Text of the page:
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3F4 Error Control Coding

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  1. 3F4 Error Control Coding Dr. I. J. Wassell

  2. Introduction • Error Control Coding (ECC) • Extra bits are added to the data at the transmitter (redundancy) to permit error detection or correction at the receiver • Done to prevent the output of erroneous bits despite noise and other imperfections in the channel • The positions of the error control coding and decoding are shown in the transmission model

  3. Error Control Coding Modulator (Transmit Filter, etc) Digital Source Source Encoder Line Coding X(w) Hc(w) Channel Transmitter N(w) Noise + Error Control Decoding Demod (Receive Filter, etc) Digital Sink Source Decoder Line Decoding Y(w) Receiver Transmission Model

  4. Error Models • Binary Symmetric Memoryless Channel • Assumes transmitted symbols are binary • Errors affect ‘0’s and ‘1’s with equal probability (i.e., symmetric) • Errors occur randomly and are independent from bit to bit (memoryless) 1-p 0 0 p is the probability of bit error or the Bit Error Rate (BER) of the channel p IN OUT p 1 1 1-p

  5. Error Models • Many other types • Burst errors, i.e., contiguous bursts of bit errors • output from DFE (error propagation) • common in radio channels • Insertion, deletion and transposition errors • We will consider mainly random errors

  6. Error Control Techniques • Error detection in a block of data • Can then request a retransmission, known as automatic repeat request (ARQ) for sensitive data • Appropriate for • Low delay channels • Channels with a return path • Not appropriate for delay sensitive data, e.g., real time speech and data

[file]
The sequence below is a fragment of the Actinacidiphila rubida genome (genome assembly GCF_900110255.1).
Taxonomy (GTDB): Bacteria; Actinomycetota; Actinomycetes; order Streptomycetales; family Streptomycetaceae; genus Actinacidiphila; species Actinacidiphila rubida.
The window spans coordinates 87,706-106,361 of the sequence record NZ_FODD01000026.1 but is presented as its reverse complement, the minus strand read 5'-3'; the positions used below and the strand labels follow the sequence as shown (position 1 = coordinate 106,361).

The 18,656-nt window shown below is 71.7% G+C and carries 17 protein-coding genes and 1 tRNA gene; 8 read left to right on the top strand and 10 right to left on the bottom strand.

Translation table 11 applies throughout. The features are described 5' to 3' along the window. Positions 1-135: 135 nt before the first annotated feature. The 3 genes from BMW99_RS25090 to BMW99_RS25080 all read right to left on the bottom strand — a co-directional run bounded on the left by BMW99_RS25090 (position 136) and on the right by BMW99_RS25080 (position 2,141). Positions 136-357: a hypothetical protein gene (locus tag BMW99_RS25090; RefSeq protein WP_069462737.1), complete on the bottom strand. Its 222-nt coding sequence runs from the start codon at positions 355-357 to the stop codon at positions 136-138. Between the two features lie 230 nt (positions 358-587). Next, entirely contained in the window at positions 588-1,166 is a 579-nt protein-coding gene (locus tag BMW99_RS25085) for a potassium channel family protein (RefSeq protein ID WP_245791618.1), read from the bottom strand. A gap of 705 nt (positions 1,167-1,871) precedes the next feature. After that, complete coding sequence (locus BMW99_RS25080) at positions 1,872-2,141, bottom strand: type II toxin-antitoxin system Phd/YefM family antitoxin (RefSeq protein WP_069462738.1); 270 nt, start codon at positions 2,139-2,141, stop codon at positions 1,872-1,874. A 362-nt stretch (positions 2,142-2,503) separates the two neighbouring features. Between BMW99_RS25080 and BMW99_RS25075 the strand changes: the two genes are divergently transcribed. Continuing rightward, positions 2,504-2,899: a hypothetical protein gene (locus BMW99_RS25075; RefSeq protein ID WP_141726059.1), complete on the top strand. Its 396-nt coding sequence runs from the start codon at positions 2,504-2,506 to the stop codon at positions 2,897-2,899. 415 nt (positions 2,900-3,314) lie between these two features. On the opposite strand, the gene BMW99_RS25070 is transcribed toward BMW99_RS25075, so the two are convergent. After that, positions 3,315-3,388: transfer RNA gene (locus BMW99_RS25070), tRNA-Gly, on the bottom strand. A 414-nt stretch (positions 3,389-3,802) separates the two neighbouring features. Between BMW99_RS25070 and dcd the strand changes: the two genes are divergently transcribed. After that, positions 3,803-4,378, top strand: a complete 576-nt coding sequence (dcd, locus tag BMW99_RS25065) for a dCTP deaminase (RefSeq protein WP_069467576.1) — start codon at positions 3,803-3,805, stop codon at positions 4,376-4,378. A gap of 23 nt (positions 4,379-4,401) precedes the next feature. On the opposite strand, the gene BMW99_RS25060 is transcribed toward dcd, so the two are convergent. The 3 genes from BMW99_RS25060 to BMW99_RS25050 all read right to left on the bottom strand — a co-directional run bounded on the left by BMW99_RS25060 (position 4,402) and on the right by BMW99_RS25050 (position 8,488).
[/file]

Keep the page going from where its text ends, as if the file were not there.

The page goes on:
7. Error Control Techniques • Forward Error Correction (FEC) • Coding designed so that errors can be corrected at the receiver • Appropriate for delay sensitive and one-way transmission (e.g., broadcast TV) of data • Two main types, namely block codes and convolutional codes. We will only look at block codes

  8. Block Codes • We will consider only binary data • Data is grouped into blocks of length k bits (dataword) • Each dataword is coded into blocks of length n bits (codeword), where in general n>k • This is known as an (n,k) block code

  9. Block Codes • A vector notation is used for the datawords and codewords, • Dataword d = (d1d2….dk) • Codeword c = (c1 c2……..cn) • The redundancy introduced by the code is quantified by the code rate, • Code rate = k/n • i.e., the higher the redundancy, the lower the code rate

  10. Block Code - Example • Dataword length k = 4 • Codeword length n = 7 • This is a (7,4) block code with code rate = 4/7 • For example, d = (1101), c = (1101001)

  11. 1000 1000 Channel coder Channel decoder Channel Error Control Process Source code data chopped into blocks Codeword (n bits) 101101 Dataword (k bits) Codeword + possible errors (n bits) Dataword (k bits) Error flags

  12. Error Control Process • Decoder gives corrected data • May also give error flags to • Indicate reliability of decoded data • Helps with schemes employing multiple layers of error correction

  13. Parity Codes • Example of a simple block code – Single Parity Check Code • In this case, n = k+1, i.e., the codeword is the dataword with one additional bit • For ‘even’ parity the additional bit is, • For ‘odd’ parity the additional bit is 1-q • That is, the additional bit ensures that there are an ‘even’ or ‘odd’ number of ‘1’s in the codeword